Sand of hope and glory
Sand of hope and glory

A few short but fairly brutal hills later and we come across the sight I’ve been dreaming of for the last hour. A simple road sign stating ‘Dunwich 7’ – beautiful. I have a pee behind a bush to celebrate. The last miles fly by and soon we’re coasting down towards the sea. I count at last 40 people cycling back the other way – some are off to the train station to get home and others are cycling all the way back to London. I don’t even consider joining them, 120 miles is enough for me. We pull into the car park and collapse in a heap with Mars Bars and Red Bull. There’s a café and there’s a beach, other than that it’s just bikes and happy, tired people. We meet up with Justin and Suzanne who finished a good hour and a half before us, even though Suzanne had two punctures – I’m glad we didn’t try and keep up. The ride couldn’t have gone any better for us. Not one puncture and the only thing that snapped off was the left arm of my glasses. The weather was good and the wind was behind us the whole way.

The sea that launched a thousand bikes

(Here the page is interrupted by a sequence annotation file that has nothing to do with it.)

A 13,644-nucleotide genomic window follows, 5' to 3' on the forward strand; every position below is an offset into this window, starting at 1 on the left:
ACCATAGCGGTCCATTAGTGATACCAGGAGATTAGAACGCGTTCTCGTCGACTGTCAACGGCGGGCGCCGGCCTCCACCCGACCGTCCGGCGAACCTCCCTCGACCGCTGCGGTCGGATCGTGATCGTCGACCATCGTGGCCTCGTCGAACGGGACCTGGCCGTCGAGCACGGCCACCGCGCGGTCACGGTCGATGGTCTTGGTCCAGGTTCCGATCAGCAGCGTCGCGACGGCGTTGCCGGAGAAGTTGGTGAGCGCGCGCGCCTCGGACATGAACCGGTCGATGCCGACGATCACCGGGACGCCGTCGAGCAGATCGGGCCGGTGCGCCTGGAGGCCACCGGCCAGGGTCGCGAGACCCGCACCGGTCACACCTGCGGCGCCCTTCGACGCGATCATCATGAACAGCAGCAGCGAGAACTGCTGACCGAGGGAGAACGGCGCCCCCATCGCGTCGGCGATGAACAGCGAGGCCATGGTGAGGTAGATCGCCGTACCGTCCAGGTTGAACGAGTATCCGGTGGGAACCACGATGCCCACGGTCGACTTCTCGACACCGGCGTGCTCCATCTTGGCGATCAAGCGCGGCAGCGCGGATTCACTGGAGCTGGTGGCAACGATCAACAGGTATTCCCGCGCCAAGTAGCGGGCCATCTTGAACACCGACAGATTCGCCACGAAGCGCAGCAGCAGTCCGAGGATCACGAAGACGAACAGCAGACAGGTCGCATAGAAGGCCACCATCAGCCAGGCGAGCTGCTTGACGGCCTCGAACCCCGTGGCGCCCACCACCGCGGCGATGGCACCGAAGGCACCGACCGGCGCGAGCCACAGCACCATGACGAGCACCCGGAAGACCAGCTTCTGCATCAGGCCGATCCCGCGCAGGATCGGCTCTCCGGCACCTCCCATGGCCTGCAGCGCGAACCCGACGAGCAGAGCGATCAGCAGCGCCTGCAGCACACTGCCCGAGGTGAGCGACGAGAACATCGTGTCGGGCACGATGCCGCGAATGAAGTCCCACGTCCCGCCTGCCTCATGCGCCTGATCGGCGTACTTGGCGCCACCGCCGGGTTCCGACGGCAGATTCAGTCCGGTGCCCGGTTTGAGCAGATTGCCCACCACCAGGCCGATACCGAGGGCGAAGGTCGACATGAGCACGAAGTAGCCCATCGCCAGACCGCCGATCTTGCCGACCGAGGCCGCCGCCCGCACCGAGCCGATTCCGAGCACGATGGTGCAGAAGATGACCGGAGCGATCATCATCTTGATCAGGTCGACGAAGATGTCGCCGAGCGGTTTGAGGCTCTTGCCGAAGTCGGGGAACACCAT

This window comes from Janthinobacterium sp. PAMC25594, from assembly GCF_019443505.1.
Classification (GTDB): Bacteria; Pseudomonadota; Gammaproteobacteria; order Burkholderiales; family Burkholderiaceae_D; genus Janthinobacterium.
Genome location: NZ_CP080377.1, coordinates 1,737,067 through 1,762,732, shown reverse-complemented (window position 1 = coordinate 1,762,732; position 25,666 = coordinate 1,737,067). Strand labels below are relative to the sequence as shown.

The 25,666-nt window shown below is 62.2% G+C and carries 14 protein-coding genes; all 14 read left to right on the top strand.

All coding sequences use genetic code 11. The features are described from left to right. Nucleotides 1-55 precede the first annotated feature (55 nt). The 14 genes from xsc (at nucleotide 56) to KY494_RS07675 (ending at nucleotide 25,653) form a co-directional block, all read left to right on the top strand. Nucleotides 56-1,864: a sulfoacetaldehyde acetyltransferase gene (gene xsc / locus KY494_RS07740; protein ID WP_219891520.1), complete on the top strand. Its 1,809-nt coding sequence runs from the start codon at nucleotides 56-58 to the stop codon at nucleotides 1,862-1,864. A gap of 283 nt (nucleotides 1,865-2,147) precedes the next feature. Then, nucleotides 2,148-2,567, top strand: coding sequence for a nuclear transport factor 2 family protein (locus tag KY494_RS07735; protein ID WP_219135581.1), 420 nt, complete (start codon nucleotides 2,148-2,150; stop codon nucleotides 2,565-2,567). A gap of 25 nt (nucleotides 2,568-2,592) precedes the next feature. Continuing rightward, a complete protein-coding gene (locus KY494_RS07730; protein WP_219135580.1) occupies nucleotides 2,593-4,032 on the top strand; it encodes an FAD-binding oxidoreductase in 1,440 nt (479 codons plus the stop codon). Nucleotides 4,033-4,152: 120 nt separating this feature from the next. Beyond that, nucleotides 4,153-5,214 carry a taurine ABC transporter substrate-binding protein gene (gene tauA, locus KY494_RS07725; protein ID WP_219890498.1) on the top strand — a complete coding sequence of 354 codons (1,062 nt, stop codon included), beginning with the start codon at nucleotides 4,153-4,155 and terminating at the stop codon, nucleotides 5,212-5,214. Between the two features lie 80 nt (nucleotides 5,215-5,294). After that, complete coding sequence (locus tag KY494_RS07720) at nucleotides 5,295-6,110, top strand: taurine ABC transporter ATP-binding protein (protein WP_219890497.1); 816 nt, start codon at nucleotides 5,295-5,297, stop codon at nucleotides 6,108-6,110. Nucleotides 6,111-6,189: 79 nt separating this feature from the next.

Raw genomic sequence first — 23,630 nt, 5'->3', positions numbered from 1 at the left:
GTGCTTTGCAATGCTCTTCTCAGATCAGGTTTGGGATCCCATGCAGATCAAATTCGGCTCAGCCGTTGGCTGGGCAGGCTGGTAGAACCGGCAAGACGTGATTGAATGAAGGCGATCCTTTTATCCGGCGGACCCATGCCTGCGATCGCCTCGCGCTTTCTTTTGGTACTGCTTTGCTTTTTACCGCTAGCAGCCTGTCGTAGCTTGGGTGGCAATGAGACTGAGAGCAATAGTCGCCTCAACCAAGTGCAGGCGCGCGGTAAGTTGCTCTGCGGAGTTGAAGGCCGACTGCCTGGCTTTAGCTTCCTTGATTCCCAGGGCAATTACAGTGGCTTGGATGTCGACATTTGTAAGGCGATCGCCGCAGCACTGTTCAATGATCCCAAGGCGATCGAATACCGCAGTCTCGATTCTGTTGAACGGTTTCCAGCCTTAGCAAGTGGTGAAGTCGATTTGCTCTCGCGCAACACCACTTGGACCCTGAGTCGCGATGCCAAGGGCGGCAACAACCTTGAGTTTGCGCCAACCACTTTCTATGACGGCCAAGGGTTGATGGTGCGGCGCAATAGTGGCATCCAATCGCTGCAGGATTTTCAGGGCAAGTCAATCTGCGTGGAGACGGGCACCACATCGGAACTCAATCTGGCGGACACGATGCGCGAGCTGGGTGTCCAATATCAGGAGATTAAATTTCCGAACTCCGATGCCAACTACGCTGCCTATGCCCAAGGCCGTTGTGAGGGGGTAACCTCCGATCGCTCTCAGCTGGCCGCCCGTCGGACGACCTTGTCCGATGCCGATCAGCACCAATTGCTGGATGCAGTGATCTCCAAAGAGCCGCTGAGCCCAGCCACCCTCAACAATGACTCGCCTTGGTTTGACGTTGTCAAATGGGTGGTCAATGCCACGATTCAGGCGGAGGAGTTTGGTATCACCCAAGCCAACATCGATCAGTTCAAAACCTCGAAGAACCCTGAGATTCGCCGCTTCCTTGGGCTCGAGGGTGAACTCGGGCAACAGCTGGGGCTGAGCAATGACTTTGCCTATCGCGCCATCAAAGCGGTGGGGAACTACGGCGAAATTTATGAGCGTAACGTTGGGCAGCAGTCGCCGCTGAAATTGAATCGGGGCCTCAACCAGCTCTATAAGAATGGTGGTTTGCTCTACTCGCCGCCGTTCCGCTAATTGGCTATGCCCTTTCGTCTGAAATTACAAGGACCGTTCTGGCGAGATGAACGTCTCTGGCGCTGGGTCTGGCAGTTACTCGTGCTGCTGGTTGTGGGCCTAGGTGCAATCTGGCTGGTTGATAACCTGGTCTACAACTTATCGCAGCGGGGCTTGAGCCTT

The sea that launched a thousand bikes

We chuck our bikes into the furniture lorries and head down to the water. If you’re going to ride 120 miles to the seaside overnight, the least you can do is go in for a swim. The chap with the dog arrives and they both enjoy a splash about too. After a sleep on the beach, a fry up and a bottle of cider, we’re on the coach back to London. It’s all very efficient and we easily pick our bikes up at the other end, and have a chat with Barry, the man behind the whole thing. He’s pleased with how it went and isn’t worried about it becoming too popular and getting out of control, what with the ever increasing numbers taking part year on year. “Cycling makes people better. I don’t mean that in some gushy way, just that doing something like this makes a person brave. And if they’re brave they’ll be more respectful.” We strap our stuff back on our bikes, say our goodbyes and head off to our respective train stations. At London Bridge I’m welcomed with the news that there are engineering works on my line. Sod it, it’s only another 10 miles, and everyone knows commuting is quicker by bike…

More info on the Dunwich Dynamo, what to bring, how to prepare, tips and FAQs here: www.londonschoolofcycling.co.uk/dunwich.html